"Napalm Girl" presented with the Dresden Peace Prize by James Nachtwey

"Napalm Girl" presented with the Dresden Peace Prize by James Nachtwey
"Napalm Girl" presented with the Dresden Peace Prize by James Nachtwey
On June 8, 1972, photographer Nick Ut from the Associated Press, captured an image that would shock the world. A 9 year old girl, Kim Phuc Phan Thi, was photographed running, naked and shouting after a South Vietnamese plane mistakenly dropped napalm on her village in the midst of the Vietnam War.

50 years later, the "Napalm Girl" was presented with the Dresden Peace Prize in Berlin by veteran TIME photographer James Nachtwey for her work helping victims of war and terrorism.

Kim Phuc Phan Thi now lives in Canada and is the founder of the Kim Phuc Foundation, an organization dedicated to supporting the work of international organizations that provide free medical assistance to children who are victims of war and terrorism.

In 1997 she was designated as UNESCO Goodwill Ambassador for culture of peace.

Napalm Girl

In this June 8, 1972 photo, South Vietnamese forces follow after terrified children, including 9-year-old Kim Phuc, center, as they run down Route 1 near Trang Bang after an aerial napalm attack on suspected Viet Cong hiding places. Nick Ut—AP

Here is James Nachtwey's full speech honoring Kim Phuc Phan Thi:

It's a tremendous honor to be here today, on this joyous occasion, to pay tribute to Kim Phuc Phan Thi. Being in the presence of such an extraordinary human being is indeed both humbling and inspiring.

Kim Phuc is famous for being the subject of a photograph - a photograph of such power that it galvanized public opinion around the world, especially in the United States, about the war in Vietnam and helped change the course of history. That she became a victim of war, that she was a child at the time, and that she was photographed were determined by history and by fate. What she has done with her life since that terrible moment has been her own doing, and it is transcendent - an affirmation of the best instincts that lie within the humanity of each one of us.

For 37 years, I've been deeply involved in documenting wars and conflicts worldwide, and I'd like to talk about what the photograph of Kim Phuc has meant to me as a photographer. In fact, it's one of the reasons I decided to become a photographer.

Wars are often characterized by dehumanizing phrases invented by politicians to divert public attention away from reality. So-called ethnic cleansing is a euphemism designed to make the conditions of genocide sound as if they are somehow clean. "Boots on the ground" is an abstraction, as if sending thousands of young people to fight wars, to kill and to die, is only a matter of numbers and sturdy footwear. "Collateral damage" is an attempt to confuse the unjustified injury and death of civilians - children, the elderly, entire families - with something no more serious than defaulting on a loan. What happened to Kim Phuc was a fundamental aspect of the war. There was nothing collateral about it. And every one of the millions of people who saw the photograph immediately related to it on a human level. The picture exploded the cynical manipulations of language that were used by political and military leaders to distort reality and to pacify resistance to the war.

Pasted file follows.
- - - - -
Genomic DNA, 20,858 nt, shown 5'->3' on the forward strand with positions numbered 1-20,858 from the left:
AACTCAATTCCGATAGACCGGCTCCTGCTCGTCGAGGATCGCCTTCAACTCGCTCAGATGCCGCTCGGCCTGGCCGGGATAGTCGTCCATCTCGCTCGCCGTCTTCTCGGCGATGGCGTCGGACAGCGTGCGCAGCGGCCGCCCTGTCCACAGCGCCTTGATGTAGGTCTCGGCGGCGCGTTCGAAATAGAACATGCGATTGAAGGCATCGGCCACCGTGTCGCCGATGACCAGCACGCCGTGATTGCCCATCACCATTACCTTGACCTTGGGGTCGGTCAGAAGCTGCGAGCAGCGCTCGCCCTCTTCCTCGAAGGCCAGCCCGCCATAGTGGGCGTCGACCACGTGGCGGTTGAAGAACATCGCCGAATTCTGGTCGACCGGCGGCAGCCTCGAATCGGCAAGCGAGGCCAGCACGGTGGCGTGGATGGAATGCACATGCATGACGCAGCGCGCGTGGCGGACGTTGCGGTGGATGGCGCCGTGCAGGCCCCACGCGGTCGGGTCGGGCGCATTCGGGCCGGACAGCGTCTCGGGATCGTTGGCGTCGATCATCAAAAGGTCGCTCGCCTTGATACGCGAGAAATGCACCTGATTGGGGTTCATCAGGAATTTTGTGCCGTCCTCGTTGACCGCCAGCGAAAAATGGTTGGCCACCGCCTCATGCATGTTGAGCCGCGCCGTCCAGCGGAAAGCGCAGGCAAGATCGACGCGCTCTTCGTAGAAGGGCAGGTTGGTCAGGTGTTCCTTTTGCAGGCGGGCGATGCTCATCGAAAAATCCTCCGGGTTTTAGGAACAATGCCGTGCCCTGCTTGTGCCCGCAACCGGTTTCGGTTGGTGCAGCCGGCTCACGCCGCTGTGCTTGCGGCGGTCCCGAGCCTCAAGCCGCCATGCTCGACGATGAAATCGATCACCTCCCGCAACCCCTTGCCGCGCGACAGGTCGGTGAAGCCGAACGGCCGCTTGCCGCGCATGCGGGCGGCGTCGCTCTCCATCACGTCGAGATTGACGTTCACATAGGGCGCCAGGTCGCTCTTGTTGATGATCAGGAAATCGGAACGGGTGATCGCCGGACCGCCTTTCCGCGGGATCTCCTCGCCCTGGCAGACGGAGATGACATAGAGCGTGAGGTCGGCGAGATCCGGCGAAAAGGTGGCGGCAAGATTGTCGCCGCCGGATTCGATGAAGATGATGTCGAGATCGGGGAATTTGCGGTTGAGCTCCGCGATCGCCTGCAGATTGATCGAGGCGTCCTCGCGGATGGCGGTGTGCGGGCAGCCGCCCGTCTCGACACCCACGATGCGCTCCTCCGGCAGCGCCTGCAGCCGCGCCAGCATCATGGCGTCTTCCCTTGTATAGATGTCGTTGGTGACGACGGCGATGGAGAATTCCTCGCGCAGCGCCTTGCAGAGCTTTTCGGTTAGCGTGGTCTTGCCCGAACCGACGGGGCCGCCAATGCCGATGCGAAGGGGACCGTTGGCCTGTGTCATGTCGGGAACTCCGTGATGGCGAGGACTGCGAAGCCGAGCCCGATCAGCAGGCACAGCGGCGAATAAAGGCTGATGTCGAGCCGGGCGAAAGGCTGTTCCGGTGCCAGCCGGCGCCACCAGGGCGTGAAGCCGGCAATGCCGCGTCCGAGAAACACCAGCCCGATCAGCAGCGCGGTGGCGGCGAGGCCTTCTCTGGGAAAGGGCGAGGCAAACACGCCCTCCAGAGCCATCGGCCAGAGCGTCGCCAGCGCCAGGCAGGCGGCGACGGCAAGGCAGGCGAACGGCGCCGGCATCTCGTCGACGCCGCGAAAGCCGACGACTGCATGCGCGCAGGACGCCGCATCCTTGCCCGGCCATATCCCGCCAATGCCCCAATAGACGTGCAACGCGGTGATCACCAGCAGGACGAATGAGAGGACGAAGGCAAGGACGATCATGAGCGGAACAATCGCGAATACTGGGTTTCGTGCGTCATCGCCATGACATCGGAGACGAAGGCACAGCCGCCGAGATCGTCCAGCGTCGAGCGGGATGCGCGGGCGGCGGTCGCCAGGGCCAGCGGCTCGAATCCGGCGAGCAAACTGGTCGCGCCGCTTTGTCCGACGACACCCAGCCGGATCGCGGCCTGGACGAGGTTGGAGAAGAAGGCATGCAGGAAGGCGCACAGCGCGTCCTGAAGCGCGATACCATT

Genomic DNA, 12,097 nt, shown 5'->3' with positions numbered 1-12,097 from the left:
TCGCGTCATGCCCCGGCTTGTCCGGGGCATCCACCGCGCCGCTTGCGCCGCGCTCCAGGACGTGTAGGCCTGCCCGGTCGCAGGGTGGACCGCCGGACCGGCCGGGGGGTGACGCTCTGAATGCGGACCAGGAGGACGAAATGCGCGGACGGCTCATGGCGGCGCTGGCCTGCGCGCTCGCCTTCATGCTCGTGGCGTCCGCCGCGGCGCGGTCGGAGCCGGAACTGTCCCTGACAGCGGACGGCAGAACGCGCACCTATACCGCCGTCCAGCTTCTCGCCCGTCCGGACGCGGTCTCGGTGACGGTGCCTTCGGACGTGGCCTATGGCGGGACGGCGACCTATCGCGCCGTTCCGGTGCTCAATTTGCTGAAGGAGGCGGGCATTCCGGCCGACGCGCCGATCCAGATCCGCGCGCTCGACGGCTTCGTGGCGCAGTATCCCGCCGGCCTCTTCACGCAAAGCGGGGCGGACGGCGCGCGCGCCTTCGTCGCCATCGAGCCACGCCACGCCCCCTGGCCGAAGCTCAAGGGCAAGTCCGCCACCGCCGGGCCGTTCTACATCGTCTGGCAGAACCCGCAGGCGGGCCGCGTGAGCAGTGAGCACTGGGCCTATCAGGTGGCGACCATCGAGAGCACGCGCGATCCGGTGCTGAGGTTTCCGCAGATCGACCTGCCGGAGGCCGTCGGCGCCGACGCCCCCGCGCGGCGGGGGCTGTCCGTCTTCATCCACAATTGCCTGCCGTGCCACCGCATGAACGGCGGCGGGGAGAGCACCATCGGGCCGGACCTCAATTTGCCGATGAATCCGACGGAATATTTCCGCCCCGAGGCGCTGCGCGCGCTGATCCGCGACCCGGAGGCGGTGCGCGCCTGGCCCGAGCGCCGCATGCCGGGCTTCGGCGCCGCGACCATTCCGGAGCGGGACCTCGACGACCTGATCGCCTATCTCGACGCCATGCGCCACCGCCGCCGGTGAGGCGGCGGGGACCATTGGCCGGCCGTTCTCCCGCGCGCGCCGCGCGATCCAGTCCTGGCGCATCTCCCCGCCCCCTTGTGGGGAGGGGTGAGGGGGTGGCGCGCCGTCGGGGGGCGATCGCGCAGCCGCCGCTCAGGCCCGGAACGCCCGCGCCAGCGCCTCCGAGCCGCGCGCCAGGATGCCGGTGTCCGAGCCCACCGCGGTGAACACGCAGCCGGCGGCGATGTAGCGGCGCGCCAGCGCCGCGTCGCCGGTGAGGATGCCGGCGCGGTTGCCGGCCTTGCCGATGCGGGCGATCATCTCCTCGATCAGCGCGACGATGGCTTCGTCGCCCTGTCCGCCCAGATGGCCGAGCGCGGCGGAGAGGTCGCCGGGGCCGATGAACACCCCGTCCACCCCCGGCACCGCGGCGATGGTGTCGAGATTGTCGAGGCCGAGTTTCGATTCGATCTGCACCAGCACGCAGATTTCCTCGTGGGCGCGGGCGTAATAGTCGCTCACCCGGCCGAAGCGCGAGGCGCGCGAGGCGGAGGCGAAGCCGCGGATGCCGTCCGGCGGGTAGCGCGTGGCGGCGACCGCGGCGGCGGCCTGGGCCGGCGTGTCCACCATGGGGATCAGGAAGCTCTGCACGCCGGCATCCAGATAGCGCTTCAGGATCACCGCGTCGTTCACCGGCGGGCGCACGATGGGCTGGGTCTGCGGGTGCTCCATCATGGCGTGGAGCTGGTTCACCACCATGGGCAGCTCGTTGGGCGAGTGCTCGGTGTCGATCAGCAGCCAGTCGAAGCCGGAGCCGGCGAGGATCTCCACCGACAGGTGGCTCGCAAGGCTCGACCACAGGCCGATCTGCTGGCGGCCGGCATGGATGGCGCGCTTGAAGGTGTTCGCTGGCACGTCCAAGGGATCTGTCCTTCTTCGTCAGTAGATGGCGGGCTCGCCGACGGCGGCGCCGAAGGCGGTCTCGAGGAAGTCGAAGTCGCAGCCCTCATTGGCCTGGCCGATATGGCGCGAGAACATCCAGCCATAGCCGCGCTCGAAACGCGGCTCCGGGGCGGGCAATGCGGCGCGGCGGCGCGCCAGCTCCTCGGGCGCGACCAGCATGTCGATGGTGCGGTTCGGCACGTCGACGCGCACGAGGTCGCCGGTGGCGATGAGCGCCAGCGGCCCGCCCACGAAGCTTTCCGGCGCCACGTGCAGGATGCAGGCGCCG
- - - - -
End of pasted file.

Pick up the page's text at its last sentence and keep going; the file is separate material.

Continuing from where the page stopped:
Wars are also quantified in terms of statistics. What happens in war might happen hundreds of thousands of times, but it doesn't happen to numbers - it happens to people - one-by-one. Only an extremely small percentage are ever photographed, but a photograph can cut through the fog created by rhetoric and statistics and put millions of viewers on the ground, showing them what is actually happening to individual human beings.

If there had not been a photograph, Kim Phuc's personal agony would have joined that of the countless other individual Vietnamese whose suffering was unknown to the rest of the world. The fact that the moment was photographed (by the young Vietnamese photographer, Nick Ut) made all the difference. There was more power and more truth in the pain and suffering of one nine-year-old girl than in all the political spin devised by America's "best and brightest" to justify an unjust war. The photograph did nothing to lessen her own ordeal, and in the years ahead actually caused her personal distress. But it had a significant impact on the course of events. Perhaps, more than any other image, out of the thousands of images that were made during the war, it had a disproportionate weight in creating the critical mass in public consciousness that was instrumental in bringing the war to an end. And it stands today as an indictment, not only of the Vietnam War, but of all wars.

It's hard to imagine how difficult it must have been for Kim Phuc, in addition to enduring physical torment, to navigate the irony and injustice of all that happened, and to find a perspective that would give her equanimity. If her life had become a living symbol of war, she made the conscious decision to transform it into a living symbol of peace. She would not allow her experience to embitter her and to perpetuate animosity. Instead, she chose to let go of hatred - to understand that even though there could never be justice, she would find forgiveness in her own heart and redeem tragedy with love.

She then went further and decided to pass along to others what she has learned by becoming a goodwill ambassador for peace and reconciliation for the United Nations, and in addition, by establishing a foundation to care for war-ravaged and under-privileged children, around the world.

To have such a great soul as Kim Phuc among us is such a gift, and I know I speak for everyone here when I express our gratitude and admiration. With all our hearts, we thank you.

  All about James Nachtwey
David Bailey: SUMO
 
 

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